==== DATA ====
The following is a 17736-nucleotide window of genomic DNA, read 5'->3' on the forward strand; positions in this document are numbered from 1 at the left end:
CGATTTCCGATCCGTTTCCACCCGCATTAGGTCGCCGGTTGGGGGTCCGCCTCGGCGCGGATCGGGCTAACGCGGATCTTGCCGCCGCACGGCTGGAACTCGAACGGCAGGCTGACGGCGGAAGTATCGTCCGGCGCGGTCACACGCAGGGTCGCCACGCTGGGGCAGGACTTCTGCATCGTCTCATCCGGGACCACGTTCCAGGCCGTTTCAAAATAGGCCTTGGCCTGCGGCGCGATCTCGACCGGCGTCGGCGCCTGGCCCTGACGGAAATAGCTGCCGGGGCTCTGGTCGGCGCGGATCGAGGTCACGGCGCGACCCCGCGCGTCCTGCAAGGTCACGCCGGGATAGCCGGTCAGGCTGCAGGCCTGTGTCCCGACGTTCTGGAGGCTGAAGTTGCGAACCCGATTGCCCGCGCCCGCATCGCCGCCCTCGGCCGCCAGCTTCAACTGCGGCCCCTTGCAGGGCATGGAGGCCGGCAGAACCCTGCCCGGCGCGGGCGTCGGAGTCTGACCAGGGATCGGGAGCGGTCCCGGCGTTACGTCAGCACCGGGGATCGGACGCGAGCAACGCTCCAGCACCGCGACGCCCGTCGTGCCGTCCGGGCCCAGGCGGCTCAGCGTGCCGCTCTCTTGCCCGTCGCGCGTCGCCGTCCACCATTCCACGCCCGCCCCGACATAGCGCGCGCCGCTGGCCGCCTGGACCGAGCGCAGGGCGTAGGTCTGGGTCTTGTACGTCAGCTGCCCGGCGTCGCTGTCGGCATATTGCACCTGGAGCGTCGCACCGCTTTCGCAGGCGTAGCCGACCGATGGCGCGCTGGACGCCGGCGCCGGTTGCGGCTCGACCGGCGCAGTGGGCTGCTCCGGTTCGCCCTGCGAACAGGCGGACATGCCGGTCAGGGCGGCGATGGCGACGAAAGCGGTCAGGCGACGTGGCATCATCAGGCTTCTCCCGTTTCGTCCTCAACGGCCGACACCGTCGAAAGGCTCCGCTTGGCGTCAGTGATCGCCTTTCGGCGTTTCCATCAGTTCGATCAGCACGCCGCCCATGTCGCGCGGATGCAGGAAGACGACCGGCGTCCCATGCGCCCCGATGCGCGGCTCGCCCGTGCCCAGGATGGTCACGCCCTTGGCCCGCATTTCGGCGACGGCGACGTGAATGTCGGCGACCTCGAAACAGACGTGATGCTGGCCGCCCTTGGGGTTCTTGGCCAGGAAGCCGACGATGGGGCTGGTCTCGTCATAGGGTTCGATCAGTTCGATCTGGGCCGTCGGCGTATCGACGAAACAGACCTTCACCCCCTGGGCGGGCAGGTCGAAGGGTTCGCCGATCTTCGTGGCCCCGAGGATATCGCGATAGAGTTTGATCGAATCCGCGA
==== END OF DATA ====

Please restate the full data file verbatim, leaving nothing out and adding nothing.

The following is a 17736-nucleotide window of genomic DNA, read 5'->3' on the forward strand; positions in this document are numbered from 1 at the left end:
CGATTTCCGATCCGTTTCCACCCGCATTAGGTCGCCGGTTGGGGGTCCGCCTCGGCGCGGATCGGGCTAACGCGGATCTTGCCGCCGCACGGCTGGAACTCGAACGGCAGGCTGACGGCGGAAGTATCGTCCGGCGCGGTCACACGCAGGGTCGCCACGCTGGGGCAGGACTTCTGCATCGTCTCATCCGGGACCACGTTCCAGGCCGTTTCAAAATAGGCCTTGGCCTGCGGCGCGATCTCGACCGGCGTCGGCGCCTGGCCCTGACGGAAATAGCTGCCGGGGCTCTGGTCGGCGCGGATCGAGGTCACGGCGCGACCCCGCGCGTCCTGCAAGGTCACGCCGGGATAGCCGGTCAGGCTGCAGGCCTGTGTCCCGACGTTCTGGAGGCTGAAGTTGCGAACCCGATTGCCCGCGCCCGCATCGCCGCCCTCGGCCGCCAGCTTCAACTGCGGCCCCTTGCAGGGCATGGAGGCCGGCAGAACCCTGCCCGGCGCGGGCGTCGGAGTCTGACCAGGGATCGGGAGCGGTCCCGGCGTTACGTCAGCACCGGGGATCGGACGCGAGCAACGCTCCAGCACCGCGACGCCCGTCGTGCCGTCCGGGCCCAGGCGGCTCAGCGTGCCGCTCTCTTGCCCGTCGCGCGTCGCCGTCCACCATTCCACGCCCGCCCCGACATAGCGCGCGCCGCTGGCCGCCTGGACCGAGCGCAGGGCGTAGGTCTGGGTCTTGTACGTCAGCTGCCCGGCGTCGCTGTCGGCATATTGCACCTGGAGCGTCGCACCGCTTTCGCAGGCGTAGCCGACCGATGGCGCGCTGGACGCCGGCGCCGGTTGCGGCTCGACCGGCGCAGTGGGCTGCTCCGGTTCGCCCTGCGAACAGGCGGACATGCCGGTCAGGGCGGCGATGGCGACGAAAGCGGTCAGGCGACGTGGCATCATCAGGCTTCTCCCGTTTCGTCCTCAACGGCCGACACCGTCGAAAGGCTCCGCTTGGCGTCAGTGATCGCCTTTCGGCGTTTCCATCAGTTCGATCAGCACGCCGCCCATGTCGCGCGGATGCAGGAAGACGACCGGCGTCCCATGCGCCCCGATGCGCGGCTCGCCCGTGCCCAGGATGGTCACGCCCTTGGCCCGCATTTCGGCGACGGCGACGTGAATGTCGGCGACCTCGAAACAGACGTGATGCTGGCCGCCCTTGGGGTTCTTGGCCAGGAAGCCGACGATGGGGCTGGTCTCGTCATAGGGTTCGATCAGTTCGATCTGGGCCGTCGGCGTATCGACGAAACAGACCTTCACCCCCTGGGCGGGCAGGTCGAAGGGTTCGCCGATCTTCGTGGCCCCGAGGATATCGCGATAGAGTTTGATCGAATCCGCGA